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Lewis : profundo

profundo, prōfundo, fūdi, fūsum, 3, v. a., to pour out or forth, to shed copiously, to cause to flow (class.). Lit.: sanguinem suum profundere omnem cupit, dummodo profusum hujus ante videat, Cic. Clu. 6, 18: sanguinem pro patriā, id. Fin. 2, 19, 60; 2, 30, 97: vim lacrimarum, id. Rep. 6, 14, 14: lacrimas oculis, Verg. A. 12, 154; Ov. M. 9, 679; 7, 91; Sen. Med. 541: sanguinem ex oculis, Plin. 10, 60, 79, § 164: aquam, Plaut. Aul. 2, 4, 29: vinum, id. Curc. 1, 1, 92: vina deo tamquam sitienti, Lact. 2, 4, 13; 6, 1, 5: aquas sub mensas, Plin. 28, 2, 5, § 26. —With se, to burst or gush forth: lacrimae se subito profuderunt, Cic. Ac. 11, 7, 6.

Transf. To stretch at full length, to prostrate (poet.): cum somnus membra profudit, Lucr. 4, 757: praecipites profusae in terram, id. 6, 744.—Mid.: profusus, abjectus jacens. Pacuvius: profusus gemitu, murmure, stretched at full length, Paul. ex Fest. p. 228 Müll. (Trag. Rel. v. 321 Rib.).

To pour or cast out, bring forth, produce (class.): posticā parte profudit, Lucil. ap. Non. 217, 16: (puerum) ex alvo matris natura profudit, Lucr. 5, 225: sonitus, id. 6, 401: ignes, id. 6, 210: omnia ex ore, id. 6, 6: pectore voces, to pour forth, utter, Cat. 64, 202: vocem, Cic. Tusc. 2, 23, 56: clamorem, id. Fl. 6, 15; id. Leg. 1, 8, 25: voces, Cat. 64, 202: vitia, Suet. Tib. 42: dolorem, Vop. Aur. 1: palmites, Col. 5, 5, 17.

With se, to pour forth, rush forth or out; of bees: cum se nova profundent examina, Col. 9, 3; of archers: omnis multitudo sagittariorum se profudit, Caes. B. C. 3, 93; of luxuriant plants: ea, quae se nimium profuderunt, have shot out, sent out shoots, Cic. de Or. 2, 21, 88: profundit se supra modum numerus palmitum, Col. 7, 24, 4.

Trop., to cast or throw away: ventis verba profundere, Lucr. 4, 931: quae si non profundere ac perdere videbor, Cic. Fam. 5, 5, 17.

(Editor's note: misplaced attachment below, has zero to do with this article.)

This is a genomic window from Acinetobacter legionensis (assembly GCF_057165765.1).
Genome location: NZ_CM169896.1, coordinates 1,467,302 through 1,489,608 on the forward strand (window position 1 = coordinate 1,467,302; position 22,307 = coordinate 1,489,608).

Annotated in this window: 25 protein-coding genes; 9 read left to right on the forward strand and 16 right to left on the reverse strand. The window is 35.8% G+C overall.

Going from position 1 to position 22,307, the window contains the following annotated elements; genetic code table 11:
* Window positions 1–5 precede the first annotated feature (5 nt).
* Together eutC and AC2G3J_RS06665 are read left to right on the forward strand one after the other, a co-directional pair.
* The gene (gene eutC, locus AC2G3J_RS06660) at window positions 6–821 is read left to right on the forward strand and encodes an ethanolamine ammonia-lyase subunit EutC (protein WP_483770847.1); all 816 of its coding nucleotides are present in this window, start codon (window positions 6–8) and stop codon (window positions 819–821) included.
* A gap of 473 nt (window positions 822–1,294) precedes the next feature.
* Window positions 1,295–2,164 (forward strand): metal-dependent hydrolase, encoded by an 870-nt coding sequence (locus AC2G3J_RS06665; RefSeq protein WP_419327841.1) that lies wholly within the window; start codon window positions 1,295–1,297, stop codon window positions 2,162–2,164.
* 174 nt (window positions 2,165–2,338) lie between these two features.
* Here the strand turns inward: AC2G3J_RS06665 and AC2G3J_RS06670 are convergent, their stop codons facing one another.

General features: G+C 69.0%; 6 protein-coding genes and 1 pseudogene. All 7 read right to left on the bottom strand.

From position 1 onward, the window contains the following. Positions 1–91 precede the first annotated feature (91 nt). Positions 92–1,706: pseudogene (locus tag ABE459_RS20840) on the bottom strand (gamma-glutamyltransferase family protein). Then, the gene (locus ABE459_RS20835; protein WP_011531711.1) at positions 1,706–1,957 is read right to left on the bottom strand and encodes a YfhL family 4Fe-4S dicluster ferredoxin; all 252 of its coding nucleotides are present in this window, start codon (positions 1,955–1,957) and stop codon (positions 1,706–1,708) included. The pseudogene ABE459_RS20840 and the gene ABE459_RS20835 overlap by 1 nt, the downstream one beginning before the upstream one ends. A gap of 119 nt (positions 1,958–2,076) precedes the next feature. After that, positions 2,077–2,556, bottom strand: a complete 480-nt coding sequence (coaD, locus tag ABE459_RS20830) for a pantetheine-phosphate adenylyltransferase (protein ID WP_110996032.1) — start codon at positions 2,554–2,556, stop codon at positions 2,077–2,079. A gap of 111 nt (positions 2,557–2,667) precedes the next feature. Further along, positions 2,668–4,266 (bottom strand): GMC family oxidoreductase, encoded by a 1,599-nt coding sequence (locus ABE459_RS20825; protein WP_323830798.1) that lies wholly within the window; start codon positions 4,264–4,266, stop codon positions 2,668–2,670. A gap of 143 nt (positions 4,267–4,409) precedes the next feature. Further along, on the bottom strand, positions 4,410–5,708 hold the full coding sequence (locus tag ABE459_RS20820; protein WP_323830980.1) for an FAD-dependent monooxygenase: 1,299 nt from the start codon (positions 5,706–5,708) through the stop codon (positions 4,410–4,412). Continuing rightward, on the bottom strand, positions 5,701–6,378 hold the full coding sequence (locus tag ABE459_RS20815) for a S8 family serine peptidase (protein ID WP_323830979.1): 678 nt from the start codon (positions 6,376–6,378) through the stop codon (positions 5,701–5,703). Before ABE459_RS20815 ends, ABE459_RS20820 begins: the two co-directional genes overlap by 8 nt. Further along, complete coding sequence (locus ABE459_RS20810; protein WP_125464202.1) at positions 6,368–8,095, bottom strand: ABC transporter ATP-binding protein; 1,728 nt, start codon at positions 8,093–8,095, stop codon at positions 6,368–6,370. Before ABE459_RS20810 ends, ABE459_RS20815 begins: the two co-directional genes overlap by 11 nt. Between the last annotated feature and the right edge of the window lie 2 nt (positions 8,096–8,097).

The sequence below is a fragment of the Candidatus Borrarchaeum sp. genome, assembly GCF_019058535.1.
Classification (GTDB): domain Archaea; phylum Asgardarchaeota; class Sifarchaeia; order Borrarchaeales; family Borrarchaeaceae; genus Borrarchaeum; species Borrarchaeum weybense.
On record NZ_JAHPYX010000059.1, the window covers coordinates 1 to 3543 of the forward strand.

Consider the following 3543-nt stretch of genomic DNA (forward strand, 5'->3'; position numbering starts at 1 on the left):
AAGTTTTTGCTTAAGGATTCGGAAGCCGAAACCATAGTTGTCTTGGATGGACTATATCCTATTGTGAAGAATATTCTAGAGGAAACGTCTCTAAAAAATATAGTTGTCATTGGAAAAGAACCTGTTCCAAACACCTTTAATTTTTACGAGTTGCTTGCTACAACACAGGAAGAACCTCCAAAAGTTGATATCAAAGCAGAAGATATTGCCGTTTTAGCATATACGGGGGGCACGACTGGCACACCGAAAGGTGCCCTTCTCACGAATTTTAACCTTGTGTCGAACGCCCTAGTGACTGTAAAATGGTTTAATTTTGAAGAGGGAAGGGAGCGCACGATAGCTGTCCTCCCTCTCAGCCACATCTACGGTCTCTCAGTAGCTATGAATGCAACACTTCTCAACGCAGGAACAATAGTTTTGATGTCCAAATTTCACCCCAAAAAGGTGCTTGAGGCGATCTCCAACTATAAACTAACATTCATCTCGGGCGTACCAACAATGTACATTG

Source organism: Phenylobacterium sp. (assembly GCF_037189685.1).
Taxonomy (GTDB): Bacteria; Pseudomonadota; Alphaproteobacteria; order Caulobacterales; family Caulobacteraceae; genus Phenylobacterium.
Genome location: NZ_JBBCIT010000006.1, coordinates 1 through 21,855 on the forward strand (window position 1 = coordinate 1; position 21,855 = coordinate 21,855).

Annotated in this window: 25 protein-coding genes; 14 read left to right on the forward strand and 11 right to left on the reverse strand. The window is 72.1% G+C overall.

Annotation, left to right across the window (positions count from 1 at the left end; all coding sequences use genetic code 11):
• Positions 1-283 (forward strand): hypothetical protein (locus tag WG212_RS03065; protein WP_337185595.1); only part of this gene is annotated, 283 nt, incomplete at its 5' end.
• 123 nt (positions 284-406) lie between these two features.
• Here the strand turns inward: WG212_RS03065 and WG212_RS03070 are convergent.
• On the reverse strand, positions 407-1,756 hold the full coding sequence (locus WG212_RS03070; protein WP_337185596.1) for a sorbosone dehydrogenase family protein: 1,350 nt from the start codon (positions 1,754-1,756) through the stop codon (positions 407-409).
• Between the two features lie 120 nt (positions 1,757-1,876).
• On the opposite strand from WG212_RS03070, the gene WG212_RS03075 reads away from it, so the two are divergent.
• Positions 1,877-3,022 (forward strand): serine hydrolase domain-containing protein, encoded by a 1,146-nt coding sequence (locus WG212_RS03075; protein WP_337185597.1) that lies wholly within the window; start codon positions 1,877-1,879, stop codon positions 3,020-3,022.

In partic. To throw away. In a bad sense, spend uselessly; to lavish, dissipate, squander: profundat, perdat, pereat, Ter. Ad. 1, 2, 54; Cic. Verr. 2, 3, 67, § 155: patrimonia, id. Cat. 2, 5, 10: pecunias in res, id. Off. 2, 16, 55.

In a good sense, to spend, sacrifice: non modo pecuniam, sed vitam etiam profundere pro patriā, Cic. Off. 1, 24, 84.

Esp., of life, to yield, give up: animam, Cic. Marc. 10, 32: si pateretur natura, vel denas animas profundere praestabat in pugnā, quam, etc., Amm. 26, 10, 13: spiritum in acie, Val. Max. 6, 3, 3.

To pour out, vent; to expend, exert, employ; to set forth, show, explain: odium in aliquem, Cic. Pis. 7, 16: omnes profudi vires animi atque ingenii mei, id. Att. 1, 18, 2: res universas, to set forth, explain, id. Ac. 2, 27, 87.

With se, to pour itself forth, i. e. to rush forth, break out: voluptates cum inclusae diutius, subito se nonnumquam profundunt atque eiciunt universae, Cic. Cael. 31, 75: si totum se ille in me profudisset, had wholly poured himself out to me, had been liberal, id. Att. 7, 3, 3: in questus flebiles sese in vestibulo curiae profuderunt, Liv. 23, 20, 5.—Hence, prŏ-fūsus, a, um, P. a. Lit., spread out, extended, hanging down (ante- and postclass.): cauda profusa usque ad calces, Varr. R. R. 2, 5.—Comp.: equi coma et cauda profusior, longer, Pall. 4, 13.

Trop. Lavish, extravagant, profuse (class.; cf. prodigus): perditus ac profusus nepos, Cic. Quint. 12, 40: reus, id. Verr. 2, 1, 7, § 20.—With gen.: alieni appetens, sui profusus, lavish of his own, Sall. C. 5, 4.—With in and abl.: simul ad jacturam temporis ventum est, profusissimi in eo, cujus unius honesta avaritia est, Sen. Brev. Vit. 3, 2.—Of things abstr. and concr.: profusis sumptibus vivere, Cic. Quint. 30, 93: profusa luxuria in aedificiis, Vell. 2, 33, 4.

In a good sense, liberal (poet.): mens profusa, Stat. S. 3, 1, 91: homo, Mart. 8, 38, 11.

Costly, expensive: amare profusas epulas, Cic. Mur. 36, 76: convivia, Suet. Tit. 7.

Immoderate, excessive, extravagant: profusa hilaritas, Cic. Tusc. 4, 7, 15: genus jocandi, id. Off. 1, 29, 103: cupido, Tac. H. 1, 52.—Sup.: profusissima libido, Suet. Claud. 53.—Adv.: prŏfūsē. Lit., lavishly, extravagantly, profusely (post-Aug.): aedes profuse exstructa, at an immoderate expense, Suet. Aug. 72.—Sup.: festos et solemnes dies profusissime celebrabat, Suet. Aug. 75.

Trop. In disorder, confusedly: consul obstitit profuse tendentibus suis in castra, Liv. 10, 36.

Immoderately, excessively: profuse prolixeque laudare, Gell. 5, 1, 2.—Comp.: eo profusius sumptui deditus erat, Sall. C. 13, 5.